Gander Green Lane stadium, with a capacity of 5,013 that includes just 765 seats in one tiny stand, has a ramshackle, boiling-hot dressing room — due to faulty valves on the radiators — and cold showers that run to a trickle. Sutton lacks the resources to fund stadium renovations and already relies on a loan of more than 1 million pounds ($1 million) from a manager who goes unpaid and also runs a property development company.

"The boiler is absolutely shot to pieces, which is why at best they will get lukewarm showers," manager Paul Doswell said on Thursday in a modest hospitality room with a leaky roof. "The water is struggling to get through those three little pins in the showerhead. We thought about putting new showerheads in for about two seconds. And then we thought, 'No, we haven't done it for any of the other teams coming down.'"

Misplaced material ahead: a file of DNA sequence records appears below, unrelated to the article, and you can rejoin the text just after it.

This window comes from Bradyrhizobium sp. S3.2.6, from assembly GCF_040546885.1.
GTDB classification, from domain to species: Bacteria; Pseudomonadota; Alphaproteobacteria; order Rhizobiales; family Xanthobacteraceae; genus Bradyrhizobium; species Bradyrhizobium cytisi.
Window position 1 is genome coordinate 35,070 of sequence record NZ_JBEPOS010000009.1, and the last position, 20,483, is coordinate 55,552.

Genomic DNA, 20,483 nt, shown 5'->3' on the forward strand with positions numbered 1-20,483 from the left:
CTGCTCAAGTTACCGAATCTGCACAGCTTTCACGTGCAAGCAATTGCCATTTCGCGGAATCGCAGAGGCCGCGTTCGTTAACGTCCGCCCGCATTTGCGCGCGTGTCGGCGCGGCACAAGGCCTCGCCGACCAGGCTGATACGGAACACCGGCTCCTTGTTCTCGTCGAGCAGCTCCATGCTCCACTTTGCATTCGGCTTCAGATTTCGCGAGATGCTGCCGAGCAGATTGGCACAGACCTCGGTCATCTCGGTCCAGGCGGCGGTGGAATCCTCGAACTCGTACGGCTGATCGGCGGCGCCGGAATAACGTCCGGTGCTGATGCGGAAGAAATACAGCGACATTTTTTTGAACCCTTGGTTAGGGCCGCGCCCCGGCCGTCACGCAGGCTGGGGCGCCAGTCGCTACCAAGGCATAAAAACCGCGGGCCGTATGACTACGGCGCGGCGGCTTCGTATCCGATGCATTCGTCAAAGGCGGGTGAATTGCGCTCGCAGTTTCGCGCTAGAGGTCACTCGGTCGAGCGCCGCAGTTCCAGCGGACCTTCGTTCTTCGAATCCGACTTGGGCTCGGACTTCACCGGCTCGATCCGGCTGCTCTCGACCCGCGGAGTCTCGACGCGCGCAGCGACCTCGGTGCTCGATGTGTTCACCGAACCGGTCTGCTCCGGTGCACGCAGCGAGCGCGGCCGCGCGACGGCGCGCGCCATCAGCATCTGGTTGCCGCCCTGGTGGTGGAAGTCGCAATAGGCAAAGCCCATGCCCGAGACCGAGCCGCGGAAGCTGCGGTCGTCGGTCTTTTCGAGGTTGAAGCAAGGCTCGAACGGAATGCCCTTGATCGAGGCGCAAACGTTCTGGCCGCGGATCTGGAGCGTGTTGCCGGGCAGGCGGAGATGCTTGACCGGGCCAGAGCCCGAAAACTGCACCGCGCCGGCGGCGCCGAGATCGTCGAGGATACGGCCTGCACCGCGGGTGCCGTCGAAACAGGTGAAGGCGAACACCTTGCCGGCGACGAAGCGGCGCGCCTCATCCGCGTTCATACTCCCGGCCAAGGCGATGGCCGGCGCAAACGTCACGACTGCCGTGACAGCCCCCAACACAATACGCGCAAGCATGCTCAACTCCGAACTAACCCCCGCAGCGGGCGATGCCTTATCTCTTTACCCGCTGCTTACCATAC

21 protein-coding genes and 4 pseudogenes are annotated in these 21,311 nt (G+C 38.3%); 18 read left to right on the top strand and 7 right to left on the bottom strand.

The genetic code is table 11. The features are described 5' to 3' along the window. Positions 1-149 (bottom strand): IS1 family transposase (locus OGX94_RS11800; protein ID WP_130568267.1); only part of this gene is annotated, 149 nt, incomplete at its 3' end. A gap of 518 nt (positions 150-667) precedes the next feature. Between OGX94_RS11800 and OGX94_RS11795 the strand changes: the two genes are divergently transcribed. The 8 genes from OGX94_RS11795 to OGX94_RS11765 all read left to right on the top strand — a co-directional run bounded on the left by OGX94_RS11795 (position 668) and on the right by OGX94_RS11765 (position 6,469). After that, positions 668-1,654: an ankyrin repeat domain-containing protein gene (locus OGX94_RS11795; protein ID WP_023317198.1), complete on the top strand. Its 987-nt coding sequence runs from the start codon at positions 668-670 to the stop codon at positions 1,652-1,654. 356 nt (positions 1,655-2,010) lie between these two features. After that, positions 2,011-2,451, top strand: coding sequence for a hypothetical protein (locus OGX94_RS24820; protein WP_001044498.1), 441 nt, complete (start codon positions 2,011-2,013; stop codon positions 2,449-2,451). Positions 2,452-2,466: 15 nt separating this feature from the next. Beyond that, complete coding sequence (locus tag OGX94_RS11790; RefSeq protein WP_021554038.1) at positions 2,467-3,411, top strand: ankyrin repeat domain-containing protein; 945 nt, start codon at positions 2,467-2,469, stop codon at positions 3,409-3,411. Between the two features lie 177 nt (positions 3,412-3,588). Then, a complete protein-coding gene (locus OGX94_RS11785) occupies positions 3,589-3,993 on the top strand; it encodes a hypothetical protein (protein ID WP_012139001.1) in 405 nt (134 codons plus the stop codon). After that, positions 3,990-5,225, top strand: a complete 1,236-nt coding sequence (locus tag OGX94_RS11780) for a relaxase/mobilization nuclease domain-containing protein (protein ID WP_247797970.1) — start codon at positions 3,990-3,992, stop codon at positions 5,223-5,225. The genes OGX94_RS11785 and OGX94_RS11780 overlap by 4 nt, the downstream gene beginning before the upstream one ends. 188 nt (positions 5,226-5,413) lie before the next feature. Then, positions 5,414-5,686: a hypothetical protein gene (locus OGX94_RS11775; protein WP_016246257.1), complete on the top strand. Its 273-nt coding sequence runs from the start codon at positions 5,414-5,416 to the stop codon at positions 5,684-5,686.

Languishing in 17th place in the fifth-tier National League, Sutton produced one of the biggest shocks ever in the FA Cup when it beat Leeds United, a former English champion now playing in the second tier. That 1-0 victory in the fourth round was secured by Jamie Collins , the captain who is also a construction worker, scoring a penalty.

Could there be an even bigger upset against the multimillionaires on the Premier League's fourth-place team?

"If you see Mesut Ozil and Alexis Sanchez on the team sheet, our chance doesn't come beyond zero," Doswell said. "But if they put another team out, then it does get to the one and two per cent chances."